For this, the United Kingdom was rather grateful.

The sandy-haired island nation drew to a stop, feet suddenly feeling like stiff rods instead of flesh and bones. It was a bit difficult to move them. He swallowed a second time. "…Alfred?"

His voice echoed down the dark, still hallway.

"…Alfred, is that you?"

Because something was most definitely there. At least, he thought so. That thrumming, flowing sensation deep in the marrow of his bones told him that it was Another—a country, too—a nation that was human and yet wasn't, threaded into being by the wills and ordainment of many.

On a lighter note, he wasn't quite sure whether he wanted it to be Russia who was hiding or America.

Either, at this moment, would be terrifying.

Oh, what was I thinking, getting myself into this mess? Sighing, the United Kingdom shook his head, clearing his thoughts. His senses were playing on him—heightened by this idiotic sense of fear he had in him. He blamed it on his unlikely companion. Shouldn't have brought Ivan along. Now I have two monsters to be wary of—

—but then—

Danger

—and Arthur barely had time to react. Just as his back stiffened, stance readying itself for a fight, a hand clasped over his mouth, strong and curved—and another placed itself on his back—and then with a shudder, the United Kingdom felt that same draining, tugging feeling as before, like strong, potent molasses was being slid along his insides as white burst from his back, feathery and large.

So there you are, a calm voice in his head said—sounding quite unlike himself, to be honest, but yet he was glad for his apparently-braver-than-consciousness-subconscious.

Another voice, suddenly loud and fearful, cried out. ARTHUR, RUN—!

But the United Kingdom shut out the voice of his long-time comrade, fighting to stay in the present, in the real world, and not in the mind, as he struggled against the grasp of his captor, teeth nipping for a good bite on that hand, wings flapping.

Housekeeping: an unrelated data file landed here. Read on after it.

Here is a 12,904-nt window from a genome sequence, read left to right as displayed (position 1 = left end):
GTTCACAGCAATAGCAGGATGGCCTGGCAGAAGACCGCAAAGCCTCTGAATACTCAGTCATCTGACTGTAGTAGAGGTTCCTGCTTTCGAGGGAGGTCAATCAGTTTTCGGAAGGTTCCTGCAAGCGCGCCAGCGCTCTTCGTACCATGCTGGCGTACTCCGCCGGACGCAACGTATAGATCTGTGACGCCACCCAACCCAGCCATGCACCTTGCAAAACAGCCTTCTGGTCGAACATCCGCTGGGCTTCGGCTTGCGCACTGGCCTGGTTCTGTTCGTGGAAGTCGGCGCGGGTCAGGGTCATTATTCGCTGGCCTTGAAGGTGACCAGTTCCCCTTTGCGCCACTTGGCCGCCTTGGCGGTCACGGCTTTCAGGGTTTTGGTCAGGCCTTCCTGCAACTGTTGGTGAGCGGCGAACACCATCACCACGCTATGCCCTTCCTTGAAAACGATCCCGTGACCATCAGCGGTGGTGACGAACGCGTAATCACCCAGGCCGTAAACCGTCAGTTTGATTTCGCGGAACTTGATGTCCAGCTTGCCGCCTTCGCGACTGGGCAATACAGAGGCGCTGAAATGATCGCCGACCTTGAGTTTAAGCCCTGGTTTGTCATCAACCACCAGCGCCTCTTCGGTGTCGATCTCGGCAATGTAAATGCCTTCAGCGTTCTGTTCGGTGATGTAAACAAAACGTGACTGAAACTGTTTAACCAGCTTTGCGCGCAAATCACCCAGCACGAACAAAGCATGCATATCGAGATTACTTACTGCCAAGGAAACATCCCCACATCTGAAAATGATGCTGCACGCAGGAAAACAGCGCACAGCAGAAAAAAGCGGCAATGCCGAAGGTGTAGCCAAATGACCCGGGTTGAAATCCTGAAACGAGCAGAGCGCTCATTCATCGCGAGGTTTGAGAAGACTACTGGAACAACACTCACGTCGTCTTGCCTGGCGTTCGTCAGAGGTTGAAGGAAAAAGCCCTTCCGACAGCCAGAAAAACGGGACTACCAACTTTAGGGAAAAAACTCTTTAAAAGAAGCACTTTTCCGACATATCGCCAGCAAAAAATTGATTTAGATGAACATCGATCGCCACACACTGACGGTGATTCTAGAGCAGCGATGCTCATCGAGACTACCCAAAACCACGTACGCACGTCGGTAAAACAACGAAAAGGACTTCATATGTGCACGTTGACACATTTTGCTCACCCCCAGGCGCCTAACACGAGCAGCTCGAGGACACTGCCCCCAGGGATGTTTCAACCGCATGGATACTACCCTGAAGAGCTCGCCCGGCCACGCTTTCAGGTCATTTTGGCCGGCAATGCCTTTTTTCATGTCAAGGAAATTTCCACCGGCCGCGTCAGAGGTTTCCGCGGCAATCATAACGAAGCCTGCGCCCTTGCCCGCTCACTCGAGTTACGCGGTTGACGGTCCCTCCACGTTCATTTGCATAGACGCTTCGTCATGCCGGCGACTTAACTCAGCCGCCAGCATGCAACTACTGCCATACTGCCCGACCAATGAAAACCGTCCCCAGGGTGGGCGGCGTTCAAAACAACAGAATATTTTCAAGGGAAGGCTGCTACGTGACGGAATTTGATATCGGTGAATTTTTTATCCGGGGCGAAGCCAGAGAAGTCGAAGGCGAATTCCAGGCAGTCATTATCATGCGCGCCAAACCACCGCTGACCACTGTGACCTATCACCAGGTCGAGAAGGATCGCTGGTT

"It's all in vain, you know."

That voice he knew, whispered in his ear as the hand on his back removed itself temporarily. When it returned, all Arthur felt, instead, was metal.

"It's handy what you can find around at a hospital. Don't you think, Arthur?"

Metal? Metal? What's he holding?

ARTHUR, PLEASE—

There was such desperation in that voice. Such fear. Why? What was the Confederate planning? Arthur grit his teeth, tugging, tugging—and dang it, why was America so strong?

The metal moved along his back, sending shivers up and down Arthur's spine, crawling along his skin.

"You know what they do to birds when they don't want them to fly away, Arthur?"

Dread.

Heavy. Laden. Sinking to the bottom of his stomach like iron.

He isn't—he wouldn't—

The struggling intensified, frightened—and suddenly, he knew—knew why Alfred—the real Alfred—was so scared, so terrified—and he wanted to scream—scream so loudly—cry out—ALFRED HE'S NOT REAL HE'S YOUR IMAGINATION YOU CAN STOP THIS—and oh, where the heck was Ivan? Right when he needed him? At this one, rare, inconceivable moment in time—

"Now, now, Arthur. You're not going to get away from me this time. I'll make sure you stay with me always."

The metal—scissors, Arthur realized a split-second before their bite—cut into flesh, bone and feathers.

And before he could stop himself, Arthur began to scream.


Alleluia, he's right!


Alfred wished he could cover his ears.

Flesh—it—it shouldn't make that noise. That squishing, squelching sound—and all that blood—and the bones—the crunch, and the tear—

And Arthur was still screaming.

That was the worst.

Muffled by his hand in the real world—yet so vibrant, echoing, loud and painful and raw and vivid, thrumming, horrible in the world of the America's mind.

He was shaking.

But that didn't really matter, did it?

Red—there's so much red—

It shouldn't have been there, some part of his mind still stammered. Not here—not in his mind. Not covering his hands, soaking through skin as if he was the one holding the scissors and snipping through Arthur's wings—right here, in the present—by his own hands—fingers, pulling on the handles to crunch, squelch, snip, scream

No…

The red grew, dripping, pouring, rushing all over his hands—his arms—his shirt—his pants—filling up the entire space of his mind—GUILTY GUILTY YOU TORTURER, TWISTED, MURDERER—the words, painted in blood, all over his consciousness—

NO.

Shaking red hands gripped the sides of his head, and Alfred couldn't breathe. RED, RED, ARTHUR'S RED—ARTHUR'S RED I SPILLED—I DID THIS—I DID—

NO!

When the final tendon was snapped and the first wing finally fell—huge—white—it was supposed to have been beautiful; not painted and marred, seeped through with red—and splattered to the ground—limp—a complete limb, severed and just lying there—

—Alfred, too, began to scream. Long and horrified because—

I.

DID.

THIS.


The devil is preaching
The song of the redeemed:
That I am cursed and gone astray
I cannot gain salvation
Embracing accusation…